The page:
Chris Hirst: The ultimate role of the leader is to get stuff done

Leaders should prioritise action above all else, argues the author of ‘No Bullsh*t Leadership’ and the global CEO of Havas Creative, in his second column for MT.

by Chris Hirst

No.2 The Leadership Equation

When Lou Gerstner took the helm of IBM in the depths of its despair in 1993 he was widely lambasted by the business press for saying the last thing the company needed right then was a strategy. On closer inspection, what he actually said was the company’s problem lay not in the quality of their strategies, but in their willingness to choose one and implement it. In other words, they needed to do less talking about it and more getting on with it. 

Gerstner stopped talking, started doing and famously reinvented Big Blue. And in his actions, rather than his words, lies a moral for us all. Strategy is nothing without the courage and ability to implement it. As Peter Drucker, the father of business strategy, famously said, ‘Ultimately all strategy devolves into work.’ In other words, the ultimate role of the leader is to get stuff done.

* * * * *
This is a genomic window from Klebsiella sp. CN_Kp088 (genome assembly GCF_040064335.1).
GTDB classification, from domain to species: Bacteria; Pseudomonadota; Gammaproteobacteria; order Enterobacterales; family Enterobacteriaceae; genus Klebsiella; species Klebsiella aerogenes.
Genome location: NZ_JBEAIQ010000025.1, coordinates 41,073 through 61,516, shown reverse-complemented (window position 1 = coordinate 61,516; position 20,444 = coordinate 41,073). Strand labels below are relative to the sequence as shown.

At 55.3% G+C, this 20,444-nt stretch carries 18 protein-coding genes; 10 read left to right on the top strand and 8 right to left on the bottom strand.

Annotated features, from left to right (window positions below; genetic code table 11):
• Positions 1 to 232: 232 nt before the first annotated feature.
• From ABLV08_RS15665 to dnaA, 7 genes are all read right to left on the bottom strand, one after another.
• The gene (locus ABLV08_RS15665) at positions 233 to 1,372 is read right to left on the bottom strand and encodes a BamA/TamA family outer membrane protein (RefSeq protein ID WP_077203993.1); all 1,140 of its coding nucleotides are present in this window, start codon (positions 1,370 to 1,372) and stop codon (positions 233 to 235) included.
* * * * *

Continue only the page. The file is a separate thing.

Ideas, I believe are easy - ten-a-penny. What is really, really difficult is the selection of the right idea and the turning of that idea into a concrete reality. Ideas can only really be considered great once they have been executed. And executed excellently.

I once worked with a very talented creative director. For one particular assignment he became obsessed with the idea that the solution was to project an advert onto the moon. Would this have been a fabulously effective solution for this brand? I can confidently say, yes, it would have been. But the rather inconvenient fact that there was absolutely no way we could do it, was a detail it took him many months to reluctantly concede. It therefore wasn’t a great idea, it was a useless idea, and indeed simply got in the way of finding a great idea.

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